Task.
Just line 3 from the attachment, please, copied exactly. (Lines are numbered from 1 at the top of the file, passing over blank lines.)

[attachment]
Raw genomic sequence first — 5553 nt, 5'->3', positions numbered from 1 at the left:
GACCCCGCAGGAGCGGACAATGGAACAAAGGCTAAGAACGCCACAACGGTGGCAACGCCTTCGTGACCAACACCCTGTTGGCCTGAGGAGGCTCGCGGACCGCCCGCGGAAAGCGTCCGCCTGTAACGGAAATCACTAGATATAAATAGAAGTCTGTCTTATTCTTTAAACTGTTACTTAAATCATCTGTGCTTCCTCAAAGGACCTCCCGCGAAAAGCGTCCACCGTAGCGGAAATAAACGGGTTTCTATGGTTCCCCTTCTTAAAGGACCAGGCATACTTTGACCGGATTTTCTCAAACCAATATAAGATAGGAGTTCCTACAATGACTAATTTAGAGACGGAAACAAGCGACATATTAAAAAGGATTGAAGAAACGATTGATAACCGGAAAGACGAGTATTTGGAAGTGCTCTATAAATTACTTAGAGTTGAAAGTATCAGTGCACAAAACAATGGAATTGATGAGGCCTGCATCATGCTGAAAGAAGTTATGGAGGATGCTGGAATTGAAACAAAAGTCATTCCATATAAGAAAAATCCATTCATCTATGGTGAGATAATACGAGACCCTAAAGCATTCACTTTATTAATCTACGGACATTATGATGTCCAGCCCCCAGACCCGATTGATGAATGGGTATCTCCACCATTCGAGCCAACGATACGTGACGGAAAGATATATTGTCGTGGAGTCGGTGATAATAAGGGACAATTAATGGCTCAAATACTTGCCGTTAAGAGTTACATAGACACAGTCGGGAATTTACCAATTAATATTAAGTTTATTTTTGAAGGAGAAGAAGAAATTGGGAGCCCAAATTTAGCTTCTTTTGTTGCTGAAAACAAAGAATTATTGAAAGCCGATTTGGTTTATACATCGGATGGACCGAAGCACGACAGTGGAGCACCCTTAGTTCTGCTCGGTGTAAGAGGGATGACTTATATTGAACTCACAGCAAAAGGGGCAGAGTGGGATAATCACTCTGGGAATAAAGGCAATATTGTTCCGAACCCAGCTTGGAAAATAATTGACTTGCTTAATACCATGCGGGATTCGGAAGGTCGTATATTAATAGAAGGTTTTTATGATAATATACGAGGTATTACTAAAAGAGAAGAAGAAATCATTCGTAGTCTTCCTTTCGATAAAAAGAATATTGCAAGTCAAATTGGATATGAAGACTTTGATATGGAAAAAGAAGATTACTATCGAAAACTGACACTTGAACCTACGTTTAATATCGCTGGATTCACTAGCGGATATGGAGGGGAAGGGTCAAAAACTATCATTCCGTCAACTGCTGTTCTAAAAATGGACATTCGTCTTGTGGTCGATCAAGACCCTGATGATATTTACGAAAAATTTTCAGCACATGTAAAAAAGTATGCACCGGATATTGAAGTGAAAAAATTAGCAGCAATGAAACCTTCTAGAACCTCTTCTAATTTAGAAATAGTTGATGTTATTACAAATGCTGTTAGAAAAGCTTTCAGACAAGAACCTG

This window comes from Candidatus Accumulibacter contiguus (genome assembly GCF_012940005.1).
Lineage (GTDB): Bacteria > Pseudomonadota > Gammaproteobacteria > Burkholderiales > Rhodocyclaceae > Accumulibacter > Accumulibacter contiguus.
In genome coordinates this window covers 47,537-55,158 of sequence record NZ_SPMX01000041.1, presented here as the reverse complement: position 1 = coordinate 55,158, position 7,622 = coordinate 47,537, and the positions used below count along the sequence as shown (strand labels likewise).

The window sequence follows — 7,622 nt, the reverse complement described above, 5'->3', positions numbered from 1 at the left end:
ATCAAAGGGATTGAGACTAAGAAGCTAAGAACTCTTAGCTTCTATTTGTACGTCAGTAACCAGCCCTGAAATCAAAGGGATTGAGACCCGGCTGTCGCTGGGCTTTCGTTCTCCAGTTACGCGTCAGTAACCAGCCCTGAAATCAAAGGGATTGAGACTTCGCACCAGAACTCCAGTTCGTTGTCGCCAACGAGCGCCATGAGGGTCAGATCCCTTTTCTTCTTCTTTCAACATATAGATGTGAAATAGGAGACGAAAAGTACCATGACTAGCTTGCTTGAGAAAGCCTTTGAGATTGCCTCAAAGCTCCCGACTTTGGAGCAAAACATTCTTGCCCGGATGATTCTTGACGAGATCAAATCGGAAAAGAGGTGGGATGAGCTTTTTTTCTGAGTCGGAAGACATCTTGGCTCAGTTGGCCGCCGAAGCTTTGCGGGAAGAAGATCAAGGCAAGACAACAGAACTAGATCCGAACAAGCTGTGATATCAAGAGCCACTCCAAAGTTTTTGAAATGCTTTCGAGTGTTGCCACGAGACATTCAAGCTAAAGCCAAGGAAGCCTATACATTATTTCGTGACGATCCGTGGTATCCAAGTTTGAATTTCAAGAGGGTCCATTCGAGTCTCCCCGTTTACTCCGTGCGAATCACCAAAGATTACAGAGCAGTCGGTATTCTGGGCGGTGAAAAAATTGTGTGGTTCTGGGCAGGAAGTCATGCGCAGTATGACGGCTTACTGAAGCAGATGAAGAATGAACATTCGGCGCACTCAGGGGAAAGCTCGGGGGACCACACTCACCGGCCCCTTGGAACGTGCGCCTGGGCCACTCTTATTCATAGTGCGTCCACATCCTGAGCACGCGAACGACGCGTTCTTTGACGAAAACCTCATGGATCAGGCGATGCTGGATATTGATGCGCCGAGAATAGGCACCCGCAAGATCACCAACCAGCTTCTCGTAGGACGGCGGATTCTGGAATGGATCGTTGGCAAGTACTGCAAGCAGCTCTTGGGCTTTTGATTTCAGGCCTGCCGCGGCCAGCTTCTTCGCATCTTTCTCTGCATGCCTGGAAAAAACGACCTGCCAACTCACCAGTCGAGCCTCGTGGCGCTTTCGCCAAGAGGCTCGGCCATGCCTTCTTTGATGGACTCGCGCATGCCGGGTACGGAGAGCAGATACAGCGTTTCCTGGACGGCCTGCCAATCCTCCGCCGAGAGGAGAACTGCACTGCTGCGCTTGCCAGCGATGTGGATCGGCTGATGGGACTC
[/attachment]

This window comes from Candidatus Accumulibacter contiguus (genome assembly GCF_012940005.1).